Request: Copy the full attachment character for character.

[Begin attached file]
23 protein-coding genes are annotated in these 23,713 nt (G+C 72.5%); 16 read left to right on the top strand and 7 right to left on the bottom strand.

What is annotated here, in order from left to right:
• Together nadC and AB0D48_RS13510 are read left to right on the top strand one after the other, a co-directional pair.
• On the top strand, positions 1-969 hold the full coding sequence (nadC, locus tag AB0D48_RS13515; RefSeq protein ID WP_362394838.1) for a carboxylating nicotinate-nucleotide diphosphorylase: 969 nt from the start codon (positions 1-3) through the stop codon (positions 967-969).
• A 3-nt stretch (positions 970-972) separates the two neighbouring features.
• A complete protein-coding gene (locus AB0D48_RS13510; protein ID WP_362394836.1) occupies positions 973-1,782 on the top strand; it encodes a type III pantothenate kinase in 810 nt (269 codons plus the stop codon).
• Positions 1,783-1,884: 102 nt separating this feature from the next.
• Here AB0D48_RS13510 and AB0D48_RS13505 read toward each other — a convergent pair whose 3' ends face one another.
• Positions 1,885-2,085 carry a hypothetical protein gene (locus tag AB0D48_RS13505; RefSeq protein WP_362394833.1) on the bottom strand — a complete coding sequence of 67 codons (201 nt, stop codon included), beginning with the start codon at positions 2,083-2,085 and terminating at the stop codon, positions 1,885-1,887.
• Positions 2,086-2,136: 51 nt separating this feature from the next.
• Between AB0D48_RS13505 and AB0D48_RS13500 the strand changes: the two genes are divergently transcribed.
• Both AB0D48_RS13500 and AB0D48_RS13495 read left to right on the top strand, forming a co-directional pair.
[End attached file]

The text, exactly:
23 protein-coding genes are annotated in these 23,713 nt (G+C 72.5%); 16 read left to right on the top strand and 7 right to left on the bottom strand.

What is annotated here, in order from left to right:
• Together nadC and AB0D48_RS13510 are read left to right on the top strand one after the other, a co-directional pair.
• On the top strand, positions 1-969 hold the full coding sequence (nadC, locus tag AB0D48_RS13515; RefSeq protein ID WP_362394838.1) for a carboxylating nicotinate-nucleotide diphosphorylase: 969 nt from the start codon (positions 1-3) through the stop codon (positions 967-969).
• A 3-nt stretch (positions 970-972) separates the two neighbouring features.
• A complete protein-coding gene (locus AB0D48_RS13510; protein ID WP_362394836.1) occupies positions 973-1,782 on the top strand; it encodes a type III pantothenate kinase in 810 nt (269 codons plus the stop codon).
• Positions 1,783-1,884: 102 nt separating this feature from the next.
• Here AB0D48_RS13510 and AB0D48_RS13505 read toward each other — a convergent pair whose 3' ends face one another.
• Positions 1,885-2,085 carry a hypothetical protein gene (locus tag AB0D48_RS13505; RefSeq protein WP_362394833.1) on the bottom strand — a complete coding sequence of 67 codons (201 nt, stop codon included), beginning with the start codon at positions 2,083-2,085 and terminating at the stop codon, positions 1,885-1,887.
• Positions 2,086-2,136: 51 nt separating this feature from the next.
• Between AB0D48_RS13505 and AB0D48_RS13500 the strand changes: the two genes are divergently transcribed.
• Both AB0D48_RS13500 and AB0D48_RS13495 read left to right on the top strand, forming a co-directional pair.